An improved 3-point percentage should be noted, but it shouldn't be relied upon as fact when it's far more likely to be an outlier than the new normal. What's more important in assessing Rondo's ability as shooter is the types of shots allowed by the defense and the frequency at which they come.
Last season with the Kings, 80 percent of Rondo's 3-point attempts were considered either open or wide open, with over 69 percent coming without a dribble, as per NBA.com. These figures suggest Rondo is only comfortable in taking open catch-and-shoot shots.
It also tells us he's being left open for a reason; teams don't fear Rondo as a shooter, even if his 3-point percentage is bang on league-average. Sure, his 170 attempts from behind the line marked a career high, but no defense is worrying about closing out hard to any shooter who makes less than one triple per game on paltry 2.4 attempts per game.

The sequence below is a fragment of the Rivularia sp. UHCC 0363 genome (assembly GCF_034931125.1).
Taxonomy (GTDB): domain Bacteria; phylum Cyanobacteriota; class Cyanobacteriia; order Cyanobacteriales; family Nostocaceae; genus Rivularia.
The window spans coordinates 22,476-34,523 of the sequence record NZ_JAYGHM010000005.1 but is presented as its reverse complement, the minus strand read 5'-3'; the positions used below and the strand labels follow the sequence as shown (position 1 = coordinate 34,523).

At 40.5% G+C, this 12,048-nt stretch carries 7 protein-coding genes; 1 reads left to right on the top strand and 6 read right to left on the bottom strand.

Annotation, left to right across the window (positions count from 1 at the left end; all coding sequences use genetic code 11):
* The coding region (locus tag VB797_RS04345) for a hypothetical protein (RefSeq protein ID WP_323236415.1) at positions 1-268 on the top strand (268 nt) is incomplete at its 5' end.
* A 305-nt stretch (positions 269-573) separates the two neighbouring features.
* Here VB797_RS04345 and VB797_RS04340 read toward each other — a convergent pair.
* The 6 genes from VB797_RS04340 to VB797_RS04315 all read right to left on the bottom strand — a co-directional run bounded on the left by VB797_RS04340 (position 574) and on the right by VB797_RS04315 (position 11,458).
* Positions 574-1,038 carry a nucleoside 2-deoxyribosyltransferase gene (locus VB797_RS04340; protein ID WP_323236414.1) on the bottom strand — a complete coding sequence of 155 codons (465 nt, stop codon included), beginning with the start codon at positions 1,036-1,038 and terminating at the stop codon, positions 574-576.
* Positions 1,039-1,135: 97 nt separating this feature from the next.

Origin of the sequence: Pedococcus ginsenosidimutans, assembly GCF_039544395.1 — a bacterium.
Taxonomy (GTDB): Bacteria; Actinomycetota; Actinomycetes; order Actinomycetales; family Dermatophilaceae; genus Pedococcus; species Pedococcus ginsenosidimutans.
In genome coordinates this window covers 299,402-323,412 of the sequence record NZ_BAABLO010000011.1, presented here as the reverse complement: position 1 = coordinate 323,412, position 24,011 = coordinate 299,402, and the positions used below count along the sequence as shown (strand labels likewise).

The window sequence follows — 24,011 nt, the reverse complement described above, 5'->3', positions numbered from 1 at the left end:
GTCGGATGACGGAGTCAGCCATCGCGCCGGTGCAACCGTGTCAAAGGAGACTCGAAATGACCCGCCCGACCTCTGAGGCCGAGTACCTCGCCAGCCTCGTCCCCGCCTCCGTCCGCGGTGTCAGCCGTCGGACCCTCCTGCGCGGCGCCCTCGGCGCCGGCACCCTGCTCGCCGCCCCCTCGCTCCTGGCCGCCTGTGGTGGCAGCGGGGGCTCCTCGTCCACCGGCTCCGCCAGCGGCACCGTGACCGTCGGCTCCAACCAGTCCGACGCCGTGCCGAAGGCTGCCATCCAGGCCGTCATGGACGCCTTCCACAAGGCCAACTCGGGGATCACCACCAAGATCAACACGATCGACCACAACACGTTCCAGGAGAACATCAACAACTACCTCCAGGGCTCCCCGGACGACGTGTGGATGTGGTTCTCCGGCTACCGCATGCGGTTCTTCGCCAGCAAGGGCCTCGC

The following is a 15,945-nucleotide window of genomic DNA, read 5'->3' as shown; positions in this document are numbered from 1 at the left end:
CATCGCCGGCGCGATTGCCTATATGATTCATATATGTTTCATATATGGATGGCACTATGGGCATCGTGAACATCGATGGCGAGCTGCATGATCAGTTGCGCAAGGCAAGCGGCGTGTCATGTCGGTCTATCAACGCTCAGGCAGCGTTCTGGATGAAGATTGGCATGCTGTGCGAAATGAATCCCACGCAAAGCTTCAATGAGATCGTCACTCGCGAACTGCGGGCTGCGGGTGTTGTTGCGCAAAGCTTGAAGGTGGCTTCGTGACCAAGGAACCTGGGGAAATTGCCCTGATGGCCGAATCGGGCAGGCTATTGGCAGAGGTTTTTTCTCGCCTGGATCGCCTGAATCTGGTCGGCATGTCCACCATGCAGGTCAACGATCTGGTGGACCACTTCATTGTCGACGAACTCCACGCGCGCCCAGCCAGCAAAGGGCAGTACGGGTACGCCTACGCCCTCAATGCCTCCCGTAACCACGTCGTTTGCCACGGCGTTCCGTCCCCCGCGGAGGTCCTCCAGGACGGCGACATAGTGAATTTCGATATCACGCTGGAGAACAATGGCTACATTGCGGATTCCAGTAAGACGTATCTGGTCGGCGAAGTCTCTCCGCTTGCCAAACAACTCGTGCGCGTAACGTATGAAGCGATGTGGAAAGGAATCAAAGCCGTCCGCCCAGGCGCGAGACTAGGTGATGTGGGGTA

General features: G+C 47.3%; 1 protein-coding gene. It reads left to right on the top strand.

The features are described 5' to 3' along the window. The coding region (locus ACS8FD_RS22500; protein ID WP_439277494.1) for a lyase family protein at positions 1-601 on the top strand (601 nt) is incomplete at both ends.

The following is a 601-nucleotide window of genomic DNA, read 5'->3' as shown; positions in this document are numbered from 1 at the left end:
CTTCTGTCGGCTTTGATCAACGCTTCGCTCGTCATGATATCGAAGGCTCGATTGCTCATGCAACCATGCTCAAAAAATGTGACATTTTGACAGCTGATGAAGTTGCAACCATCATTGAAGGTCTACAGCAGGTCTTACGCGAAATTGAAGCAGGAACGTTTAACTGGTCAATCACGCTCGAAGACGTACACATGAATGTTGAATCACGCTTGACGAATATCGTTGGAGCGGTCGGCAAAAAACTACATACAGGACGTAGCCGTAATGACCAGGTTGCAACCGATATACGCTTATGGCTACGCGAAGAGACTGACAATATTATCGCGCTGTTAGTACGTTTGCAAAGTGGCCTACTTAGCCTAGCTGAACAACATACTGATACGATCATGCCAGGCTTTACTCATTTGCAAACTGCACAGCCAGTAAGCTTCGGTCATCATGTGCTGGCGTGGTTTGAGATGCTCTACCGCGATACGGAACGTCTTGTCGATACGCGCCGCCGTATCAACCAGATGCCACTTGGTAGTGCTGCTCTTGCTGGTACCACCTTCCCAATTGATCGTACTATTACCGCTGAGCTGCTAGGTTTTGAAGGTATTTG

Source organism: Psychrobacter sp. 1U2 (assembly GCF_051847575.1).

Until he's guarded like a credible shooter, he cannot be considered one. The Atlanta Hawks clearly didn't think much of Rondo's improved shooting percentages, nor did they fear sagging off him to suppress more viable offensive options.
Kyle Korver is more than happy to allow Rondo an open look from deep, giving him six feet of clearance to get up a shot.
Schröder, too, has no qualms in allowing an easy 3-point attempt, instead choosing to take away any potential screen or post opportunity Gibson may have had planned.
It was a sound defensive strategy by the Hawks, albeit it simple. But sometimes, simple is best. Against the Bulls, a team who has built a roster better suited for 2006 than the present day, advanced defensive schemes aren't required; stay off and in front of your man, play him for the drive and clog the lanes with help defense, forcing inefficient heaves at the hoop. That's what Atlanta did, and that's what works best.
Expect more teams to follow suit and use a similar tactic. It will become common practice against the Bulls as we progress through the upcoming season, and by constructing a roster full of noted names with little to no semblance of functional fit, it's one they've forced upon themselves.